Background: What is Pharmacogenetics?
Pharmacogenetics or pharmacogenomics is the study of how genetics impact pharmacology. Pharmacogenetic (PGx) testing is used for determining how an individual will respond to a particular medicine.2 With this type of testing, clinicians would be able to provide a personalized medication plan, rather that prescribing based off the average population. This helps avoid trial and error in finding optimal dosages.
What are the caveats?
The FDA’s marketing authorization came with crucial caveats. The agency cautioned that the test cannot assess whether a drug is appropriate, or gauge a patient’s ability to respond to any specific medication.3 This essentially means that a patient still needs a clinician’s insight in finding the correct medication, but utilizing the results of a DNA test can assist in the dosing process. Pricing can also vary with DNA testing. In many cases, the costs may not outweigh the benefits.
If your health plan includes Tria Health, you can talk with a clinically trained pharmacist and review all your current medications (prescription, over the counter and supplements). Tria Health’s pharmacists will help make sure your medications are effectively treating your condition(s) and identify any cost savings opportunities.
According to a new study released by the journal Annals of Family Medicine, nearly half of people who take certain types of prescription drugs continue taking them for longer than is recommended or safe. The prescription drugs include antidepressants, proton pump inhibitors (PPIs) and bisphosphonates (osteoporosis and bone density treatments).1 Most of these medications are only meant to be taken for a certain period, otherwise they can become less effective, less useful, or can lead to more serious side effects.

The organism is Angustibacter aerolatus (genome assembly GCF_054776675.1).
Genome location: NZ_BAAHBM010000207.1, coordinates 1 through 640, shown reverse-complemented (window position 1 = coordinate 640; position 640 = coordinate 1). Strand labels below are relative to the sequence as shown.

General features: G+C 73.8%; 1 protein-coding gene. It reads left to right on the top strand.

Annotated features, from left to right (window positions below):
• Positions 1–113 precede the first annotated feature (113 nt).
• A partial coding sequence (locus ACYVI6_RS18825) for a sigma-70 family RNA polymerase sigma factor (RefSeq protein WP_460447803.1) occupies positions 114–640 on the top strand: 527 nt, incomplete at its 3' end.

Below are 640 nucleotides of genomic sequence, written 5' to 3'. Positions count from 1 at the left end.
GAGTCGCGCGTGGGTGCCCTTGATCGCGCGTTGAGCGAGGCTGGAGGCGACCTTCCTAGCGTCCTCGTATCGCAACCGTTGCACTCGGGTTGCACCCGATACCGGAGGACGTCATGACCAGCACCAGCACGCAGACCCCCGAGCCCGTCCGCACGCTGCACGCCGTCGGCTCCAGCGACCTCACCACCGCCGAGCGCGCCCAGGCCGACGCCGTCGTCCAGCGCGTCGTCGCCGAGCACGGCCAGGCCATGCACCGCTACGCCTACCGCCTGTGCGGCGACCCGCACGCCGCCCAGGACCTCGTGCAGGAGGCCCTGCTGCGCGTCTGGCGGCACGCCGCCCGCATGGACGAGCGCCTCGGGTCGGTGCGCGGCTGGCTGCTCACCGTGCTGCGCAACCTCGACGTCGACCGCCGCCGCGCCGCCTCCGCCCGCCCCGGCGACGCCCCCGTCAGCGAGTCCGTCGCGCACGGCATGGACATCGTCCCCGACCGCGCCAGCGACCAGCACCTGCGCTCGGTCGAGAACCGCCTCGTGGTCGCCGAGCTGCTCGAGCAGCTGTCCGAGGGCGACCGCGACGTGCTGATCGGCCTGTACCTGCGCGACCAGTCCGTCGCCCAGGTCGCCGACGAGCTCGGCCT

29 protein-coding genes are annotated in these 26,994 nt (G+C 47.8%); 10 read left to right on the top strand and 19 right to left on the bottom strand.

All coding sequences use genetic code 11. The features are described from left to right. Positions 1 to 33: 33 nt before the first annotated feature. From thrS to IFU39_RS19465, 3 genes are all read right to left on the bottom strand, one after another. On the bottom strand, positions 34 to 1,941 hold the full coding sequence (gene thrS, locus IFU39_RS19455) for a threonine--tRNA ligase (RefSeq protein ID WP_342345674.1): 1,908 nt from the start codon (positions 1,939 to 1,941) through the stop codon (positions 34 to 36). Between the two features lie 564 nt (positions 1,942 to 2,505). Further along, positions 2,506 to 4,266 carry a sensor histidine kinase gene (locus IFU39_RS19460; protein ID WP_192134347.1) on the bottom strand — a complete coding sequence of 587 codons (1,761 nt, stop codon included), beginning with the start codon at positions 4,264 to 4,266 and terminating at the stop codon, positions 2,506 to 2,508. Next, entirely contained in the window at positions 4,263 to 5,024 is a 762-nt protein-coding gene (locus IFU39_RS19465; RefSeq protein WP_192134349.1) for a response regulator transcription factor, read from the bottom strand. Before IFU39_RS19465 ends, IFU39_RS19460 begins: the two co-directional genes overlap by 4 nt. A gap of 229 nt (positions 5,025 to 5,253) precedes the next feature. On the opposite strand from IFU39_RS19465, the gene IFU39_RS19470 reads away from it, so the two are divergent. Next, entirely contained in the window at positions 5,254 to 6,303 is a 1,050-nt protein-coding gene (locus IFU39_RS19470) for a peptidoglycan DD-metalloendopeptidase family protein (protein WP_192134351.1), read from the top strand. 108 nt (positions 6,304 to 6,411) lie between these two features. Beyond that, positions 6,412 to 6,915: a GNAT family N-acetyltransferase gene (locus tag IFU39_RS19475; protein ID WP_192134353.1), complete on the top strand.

How Does This Happen?
The authors of this study attribute some of the results to “legacy prescribing”, a situation that occurs when doctors who start someone on a prescription for a good reason may later renew it without a full assessment of whether or not it’s still needed. Per Nitin S. Damle, M.D., past president of the American College of Physicians and a physician in private practice in Rhode Island, “If there’s no follow-up and [patients’] prescriptions are just renewed electronically, there’s very little thought as to whether they need to be on it or not.”
What’s the Risk?
One of the biggest potential dangers of continuing a prescription for too long is that every on going prescription increases thechances of drugs interacting and causing a harmful reaction.2 There is also an increased risk in side effects and unnecessary costs due to non-optimized medication therapy.
What Should You Do?
If you’re worried about your current medication regime, here are a few tips to help you feel confident in what you’re taking:
Discuss all your current medications with your doctor, at least once a year.
If you have multiple doctors, it can be difficult to ensure they’re all on the same page. At your annual checkup, talk to your primary doctor about all your current medications.
Talk to your doctor about reducing your medications
While your doctor will know what dosage is best for you, it never hurts to have a yearly discussion to see if you can lower any of your medication dosages. This helps in combating legacy prescribing.
If your health plan includes Tria Health, you can talk with a clinically trained pharmacist and review all your current medications (prescription, over the counter and supplements). Tria Health’s pharmacists will help make sure your medications are effectively treating your condition(s) and identify and cost savings opportunities.